Scientists are a step closer to unraveling one of the greatest mysteries of the biological world: how stem cells morph into different organs and tissues to create a living creature.
Thanks to a remarkable little fish, and some very cleaver engineering at Lawrence Berkeley National Laboratory, they now can watch in real time as an undistinguishable blob of cells gradually change into an embryonic zebra fish, one cell at a time.
Until now, scientists could only observe this process by harvesting a living animal and examining each step as it moves through the embryonic stage.
It would be far more constructive if they could actually see those changes from the very beginning in a live subject and follow the process through to the end. And that's exactly what researchers in Carolyn Bertozzi's lab have accomplished.
The star of their show, however, is a tiny transparent fish that has become a lab darling. Scientists can literally see inside a zebra fish without having to kill it and cut it up.
Bertozzi's team wasn't interested in just looking inside the fish. They wanted to examine it on the cellular level with an atomic force microscope. The researchers invented a way to zero in on sugar molecules, called glycans, on the surface of individual cells inside a zebra fish within seven hours after her eggs were fertilized.
"We wanted to look at how the sugars change in a live embryo all the way from the point of conception to when the organism is fully developed with all its organs and systems, so we did that with the zebra fish," Bertozzi said in a telephone interview.
Initially, the embryo "just looks like a ball of cells and there's no obvious formation of organs yet," Bertozzi said. "So a lot of these cells have not yet made a decision about what they are going to be when they grow up. We want to look at the sugars as they make those decisions."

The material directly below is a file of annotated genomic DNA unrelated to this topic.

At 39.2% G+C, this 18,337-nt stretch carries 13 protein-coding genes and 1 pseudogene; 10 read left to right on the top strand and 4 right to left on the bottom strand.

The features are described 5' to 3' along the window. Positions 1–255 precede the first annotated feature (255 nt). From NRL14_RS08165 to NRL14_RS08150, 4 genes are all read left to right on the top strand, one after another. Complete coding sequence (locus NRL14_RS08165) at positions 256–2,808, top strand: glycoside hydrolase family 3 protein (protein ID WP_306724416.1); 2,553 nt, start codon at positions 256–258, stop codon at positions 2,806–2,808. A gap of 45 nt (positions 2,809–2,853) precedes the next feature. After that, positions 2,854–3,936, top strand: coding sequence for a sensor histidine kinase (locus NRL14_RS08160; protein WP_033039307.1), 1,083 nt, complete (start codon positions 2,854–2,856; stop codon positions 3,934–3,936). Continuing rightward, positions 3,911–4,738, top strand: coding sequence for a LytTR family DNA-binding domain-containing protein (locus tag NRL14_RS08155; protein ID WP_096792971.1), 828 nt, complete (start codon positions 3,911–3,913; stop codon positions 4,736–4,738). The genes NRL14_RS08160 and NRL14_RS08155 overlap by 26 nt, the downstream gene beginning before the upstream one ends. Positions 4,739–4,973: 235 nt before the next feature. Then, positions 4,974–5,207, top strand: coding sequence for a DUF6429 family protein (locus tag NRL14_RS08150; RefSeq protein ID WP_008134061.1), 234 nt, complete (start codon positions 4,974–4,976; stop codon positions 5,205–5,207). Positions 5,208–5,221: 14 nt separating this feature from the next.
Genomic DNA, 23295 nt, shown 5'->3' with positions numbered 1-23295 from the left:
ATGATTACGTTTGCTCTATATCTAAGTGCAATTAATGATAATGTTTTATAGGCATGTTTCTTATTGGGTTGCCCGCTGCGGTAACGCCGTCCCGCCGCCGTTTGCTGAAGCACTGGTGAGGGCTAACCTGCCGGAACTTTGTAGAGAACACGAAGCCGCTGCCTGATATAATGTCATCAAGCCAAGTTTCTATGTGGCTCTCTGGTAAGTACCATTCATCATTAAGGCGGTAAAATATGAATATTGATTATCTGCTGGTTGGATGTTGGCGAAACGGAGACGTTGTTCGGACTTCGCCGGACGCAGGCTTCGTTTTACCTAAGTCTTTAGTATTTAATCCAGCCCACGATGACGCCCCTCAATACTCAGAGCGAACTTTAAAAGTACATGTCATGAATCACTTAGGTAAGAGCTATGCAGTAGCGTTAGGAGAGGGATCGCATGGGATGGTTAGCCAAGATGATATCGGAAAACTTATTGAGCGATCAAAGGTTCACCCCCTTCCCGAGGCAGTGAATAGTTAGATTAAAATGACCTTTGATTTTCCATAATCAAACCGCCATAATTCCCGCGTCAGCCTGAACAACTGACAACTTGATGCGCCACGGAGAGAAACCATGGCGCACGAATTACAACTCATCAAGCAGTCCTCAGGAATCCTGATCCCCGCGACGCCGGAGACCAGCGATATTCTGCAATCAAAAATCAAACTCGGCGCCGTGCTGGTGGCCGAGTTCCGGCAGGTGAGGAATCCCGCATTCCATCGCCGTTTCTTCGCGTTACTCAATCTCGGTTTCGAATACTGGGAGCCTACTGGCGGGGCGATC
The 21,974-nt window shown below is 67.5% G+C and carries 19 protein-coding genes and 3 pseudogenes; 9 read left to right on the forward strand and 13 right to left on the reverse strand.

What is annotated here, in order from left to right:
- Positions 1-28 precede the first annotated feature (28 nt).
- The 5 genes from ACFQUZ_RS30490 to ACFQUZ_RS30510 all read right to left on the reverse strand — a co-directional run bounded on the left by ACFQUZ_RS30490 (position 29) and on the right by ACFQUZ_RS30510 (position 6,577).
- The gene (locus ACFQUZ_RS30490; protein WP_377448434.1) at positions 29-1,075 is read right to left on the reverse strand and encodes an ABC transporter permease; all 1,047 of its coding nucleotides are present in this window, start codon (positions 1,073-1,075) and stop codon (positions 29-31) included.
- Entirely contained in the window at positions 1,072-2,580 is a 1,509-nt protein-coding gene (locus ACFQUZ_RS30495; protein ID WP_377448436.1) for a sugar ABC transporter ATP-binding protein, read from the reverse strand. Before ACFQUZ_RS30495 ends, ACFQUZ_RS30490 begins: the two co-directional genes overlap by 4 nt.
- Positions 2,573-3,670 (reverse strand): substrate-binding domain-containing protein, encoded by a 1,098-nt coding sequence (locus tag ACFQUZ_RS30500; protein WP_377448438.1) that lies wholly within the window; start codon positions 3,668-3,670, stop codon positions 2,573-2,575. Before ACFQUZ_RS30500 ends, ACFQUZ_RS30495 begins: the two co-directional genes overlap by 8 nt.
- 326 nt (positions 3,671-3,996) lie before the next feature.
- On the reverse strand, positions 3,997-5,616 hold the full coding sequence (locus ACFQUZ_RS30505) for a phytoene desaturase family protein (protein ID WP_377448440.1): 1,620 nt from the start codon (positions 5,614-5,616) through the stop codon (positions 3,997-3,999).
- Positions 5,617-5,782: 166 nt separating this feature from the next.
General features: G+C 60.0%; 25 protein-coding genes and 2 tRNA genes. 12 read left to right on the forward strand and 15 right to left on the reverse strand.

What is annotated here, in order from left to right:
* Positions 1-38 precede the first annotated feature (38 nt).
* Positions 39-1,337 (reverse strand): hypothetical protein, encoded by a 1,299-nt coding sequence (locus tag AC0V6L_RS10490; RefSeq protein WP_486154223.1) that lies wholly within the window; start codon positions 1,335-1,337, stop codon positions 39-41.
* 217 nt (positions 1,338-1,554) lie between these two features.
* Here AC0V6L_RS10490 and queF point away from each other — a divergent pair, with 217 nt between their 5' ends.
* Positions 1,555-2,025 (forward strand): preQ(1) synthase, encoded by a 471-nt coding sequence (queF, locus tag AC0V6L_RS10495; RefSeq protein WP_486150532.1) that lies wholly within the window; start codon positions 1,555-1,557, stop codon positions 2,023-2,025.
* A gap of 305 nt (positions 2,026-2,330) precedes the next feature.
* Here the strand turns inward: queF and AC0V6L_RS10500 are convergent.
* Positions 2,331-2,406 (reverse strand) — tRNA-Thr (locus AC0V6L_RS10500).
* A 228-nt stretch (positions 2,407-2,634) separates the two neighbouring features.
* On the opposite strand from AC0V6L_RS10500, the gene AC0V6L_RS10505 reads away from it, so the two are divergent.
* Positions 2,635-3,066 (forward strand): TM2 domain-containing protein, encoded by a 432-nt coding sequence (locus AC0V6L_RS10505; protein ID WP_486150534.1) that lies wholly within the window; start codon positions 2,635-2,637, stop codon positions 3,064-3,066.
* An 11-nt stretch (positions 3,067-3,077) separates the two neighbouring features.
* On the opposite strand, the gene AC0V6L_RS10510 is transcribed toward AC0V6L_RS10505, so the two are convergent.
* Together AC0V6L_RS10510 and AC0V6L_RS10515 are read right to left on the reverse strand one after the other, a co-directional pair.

What role could sugar possibly play in this complex process? A huge role, according to Bertozzi, who started studying glycans a couple of decades ago because nobody knew much about them. As she put it, the field was "uncharted territory."
After many years of research in her lab and other labs around the world, sugars are earning a lot of respect.
Bertozzi believes they might be the on-scene commander, and the traffic cop, and the communications director in the complex process of assembling a living animal. Do they play a major role in the process by which stem cells morph into different cells?
"I'd be shocked if they didn't," she said.
Glycans, or sugar molecules, are found primarily on the outer surface of all cells.
"The description I use for my students [at U.C. Berkeley] is it's like a peanut M&M: It's got a sugar coating, but the sugars look like they encode a language," Bertozzi said. "So when two cells get together, they kind of peck on each other's sugars to get information."
So sugars probably act as architects and traffic cops, directing some stem cells to become neurons, and others to become blood cells, and so on throughout the formation of the embryo.
But not only do the stem cells morph, so do the sugars on their surface. The sugars are chemically and biologically different on a stem than on an adult cell. It's not clear why that should be the case, but it may turn out to be very helpful a few years, or possibly decades, down the road.